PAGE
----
MLB throws curveball to high-school draft prospects
At 6 feet 4 and nearly 225 pounds, with a mid-90-mph fastball and belief that he's professional-baseball ready, Ben Wiegman couldn't wait to unleash his potential this spring.
The Carmel Catholic senior planned to forego his senior season of high school ball to play instead for his Hitters travel team. He felt the more competitive atmosphere would enhance his potential to be selected in the early rounds of the MLB Draft in June.
"I busted my butt this off-season," Wiegman said. "I had gotten my velocity up and everything was doing really good. [Choosing to play for Hitters] was just a decision I made after talking to my adviser and my family."
Wiegman is signed with the University of Louisville, which boasts hard-throwing Bobby Miller, a McHenry graduate who's projected to be drafted late in the first round. And while Wiegman says it's always been a dream of his to play for Louisville, where his brother Drew is a freshman infielder, he has positioned himself for a pro-ball career, as well, as an 18-year-old.
Then the COVID-19 pandemic shut down baseball. Wiegman has been throwing to players such as Dodgers top prospect Gavin Lux and fellow Wisconsin native Alex Binelas of Louisville at Hitters Baseball Academy in Racine, but he needs to be pitching in games.
The right-hander says he received good feedback from scouts after throwing 93-94 mph in Prep Baseball Report's Super 60 Pro Showcase and touched 97 mph two weeks ago.
"It's tough because it was looking pretty good [to be drafted early]," Wiegman said. "The feedback we got was that if I was to do that consistently throughout the spring, I definitely would have been able to get the [financial] numbers that I was trying to get."
When MLB announced this week that it was shortening the draft this year from 40 to 5 rounds, it was especially bad news for high-schoolers, who haven't been able to show off their talent to scouts this spring. The draft is expected to be college-heavy.
That means "Hello, college" for most high-schoolers.
Warren senior pitcher Reece Lawler, who's signed with the University of Iowa, says he had been talking to 8-10 MLB scouts. The 6-3, 180-pound righty throws in the low-90s and was confident his velocity would be higher this spring after he added about 20 pounds to his frame since last year.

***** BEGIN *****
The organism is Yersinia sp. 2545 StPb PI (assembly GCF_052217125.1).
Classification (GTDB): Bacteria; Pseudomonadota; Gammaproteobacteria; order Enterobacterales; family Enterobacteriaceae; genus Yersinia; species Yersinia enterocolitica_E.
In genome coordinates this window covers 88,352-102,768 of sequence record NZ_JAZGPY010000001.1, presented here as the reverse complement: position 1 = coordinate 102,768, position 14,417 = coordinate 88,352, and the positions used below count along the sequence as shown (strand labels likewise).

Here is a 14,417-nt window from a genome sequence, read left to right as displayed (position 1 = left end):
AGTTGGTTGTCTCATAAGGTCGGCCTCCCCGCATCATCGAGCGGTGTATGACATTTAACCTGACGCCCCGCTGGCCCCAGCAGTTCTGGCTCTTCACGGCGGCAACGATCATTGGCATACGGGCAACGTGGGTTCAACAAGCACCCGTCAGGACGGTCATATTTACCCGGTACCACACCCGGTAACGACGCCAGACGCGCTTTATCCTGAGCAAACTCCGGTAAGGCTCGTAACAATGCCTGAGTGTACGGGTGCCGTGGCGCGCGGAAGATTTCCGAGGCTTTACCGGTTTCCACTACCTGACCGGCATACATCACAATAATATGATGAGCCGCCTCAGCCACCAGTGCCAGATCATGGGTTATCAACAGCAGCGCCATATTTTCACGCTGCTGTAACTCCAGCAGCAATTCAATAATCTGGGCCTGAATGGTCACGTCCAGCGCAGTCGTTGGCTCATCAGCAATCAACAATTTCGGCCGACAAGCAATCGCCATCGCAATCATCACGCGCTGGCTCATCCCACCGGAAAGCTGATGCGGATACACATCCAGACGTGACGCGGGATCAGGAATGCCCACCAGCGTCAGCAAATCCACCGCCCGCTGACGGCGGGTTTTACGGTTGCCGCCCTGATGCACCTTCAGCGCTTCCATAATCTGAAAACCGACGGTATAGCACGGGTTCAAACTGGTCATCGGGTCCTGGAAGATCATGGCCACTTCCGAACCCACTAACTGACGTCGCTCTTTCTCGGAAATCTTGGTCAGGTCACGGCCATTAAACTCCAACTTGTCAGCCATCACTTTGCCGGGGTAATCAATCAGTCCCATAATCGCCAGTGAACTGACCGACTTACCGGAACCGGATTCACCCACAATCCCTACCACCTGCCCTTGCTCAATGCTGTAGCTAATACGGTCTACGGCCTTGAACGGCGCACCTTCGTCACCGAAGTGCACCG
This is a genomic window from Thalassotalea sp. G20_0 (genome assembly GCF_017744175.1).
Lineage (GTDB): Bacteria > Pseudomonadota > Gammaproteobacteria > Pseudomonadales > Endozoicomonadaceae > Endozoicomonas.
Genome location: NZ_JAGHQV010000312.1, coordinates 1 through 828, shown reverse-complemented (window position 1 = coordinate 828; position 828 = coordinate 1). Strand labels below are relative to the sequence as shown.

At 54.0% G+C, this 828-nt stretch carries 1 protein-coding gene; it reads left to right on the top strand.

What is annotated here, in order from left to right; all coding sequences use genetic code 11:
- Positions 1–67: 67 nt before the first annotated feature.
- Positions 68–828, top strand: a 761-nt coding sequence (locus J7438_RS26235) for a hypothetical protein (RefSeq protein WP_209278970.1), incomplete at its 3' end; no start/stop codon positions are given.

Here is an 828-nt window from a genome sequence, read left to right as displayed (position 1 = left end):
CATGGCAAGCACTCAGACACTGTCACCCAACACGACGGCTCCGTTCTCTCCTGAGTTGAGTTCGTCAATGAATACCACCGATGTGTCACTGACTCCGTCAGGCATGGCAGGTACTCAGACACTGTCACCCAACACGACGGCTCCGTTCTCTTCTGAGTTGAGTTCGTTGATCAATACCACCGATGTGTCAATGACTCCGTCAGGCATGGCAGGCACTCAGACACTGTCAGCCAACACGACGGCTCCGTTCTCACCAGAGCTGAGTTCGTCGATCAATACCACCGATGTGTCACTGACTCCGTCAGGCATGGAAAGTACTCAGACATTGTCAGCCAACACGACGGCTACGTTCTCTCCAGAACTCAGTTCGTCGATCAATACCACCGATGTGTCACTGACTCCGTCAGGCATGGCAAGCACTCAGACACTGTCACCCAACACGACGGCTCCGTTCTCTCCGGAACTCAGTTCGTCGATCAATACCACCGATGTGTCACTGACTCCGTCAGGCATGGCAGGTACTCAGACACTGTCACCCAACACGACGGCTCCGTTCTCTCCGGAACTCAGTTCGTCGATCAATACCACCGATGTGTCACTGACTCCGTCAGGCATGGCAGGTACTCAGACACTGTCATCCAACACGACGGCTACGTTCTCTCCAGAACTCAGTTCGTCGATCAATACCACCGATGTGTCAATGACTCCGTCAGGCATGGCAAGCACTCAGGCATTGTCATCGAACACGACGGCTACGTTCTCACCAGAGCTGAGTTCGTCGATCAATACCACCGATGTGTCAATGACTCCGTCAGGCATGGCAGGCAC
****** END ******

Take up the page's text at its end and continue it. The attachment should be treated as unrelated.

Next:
"I talked to the Texas Rangers scout and he was telling me that it helps that he had seen me the past few summers and that they were going to follow my spring," Lawler said. "With (the draft) being only 5 rounds, I'm probably leaning toward college."
Which isn't a bad thing for Lawler. While he called it "super disappointing" that the high school season was canceled, he'll study business at Iowa.
"I worked super hard all winter to put on the weight," said Lawler, who played for Hitters last spring. "I wanted to prove myself and show what I've been doing, what I've done and how much I've improved. (The scouts) haven't seen the new me."
Before he broke his left tibia in football last fall, St. Viator senior Jack Mahoney was considered a good candidate to be picked in the MLB Draft. The 6-2 right-hander drew the attention of scouts last summer after consistently hitting 93 mph on the gun.
Hitting the weight room four times a week during football helped get his weight up to 210 pounds. The three-sport athlete got back on the basketball court late in the season and helped the Lions advance to a Class 3A sectional final.
"I started throwing bullpens with the guys late February, early March, and I could already tell by those bullpens that I was going to be bringing it a little bit this spring," Mahoney said. "I really did work my butt off to get back healthy for the end of basketball and also for the start of baseball. I felt really, really good about where I was at, so it was a little disappointing that I didn't get to show everything."
Even if he had been able to play baseball this spring, however, Mahoney was set to honor his commitment to play for the University of South Carolina. He verbally committed to head coach Mark Kingston in the fall of his sophomore year.
"(The situation) would have to be perfect to take me away from that," said Mahoney, who also plays third base and shortstop. "While I always looked forward to the draft to see what teams thought of me, I've also been ecstatic and so overly anxious to get down to Columbia for the past three years."
Wiegman, who scored a 28 on his ACT and values the opportunity to receive an education from Louisville, remains in communication with pro scouts.
"My mindset now is just to be ready for whatever happens," he said. "My (adviser) said there's still a chance (to be drafted). It just comes down to being on one of the team's draft boards. But I think right now it's most likely that I'm going to end up at Louisville."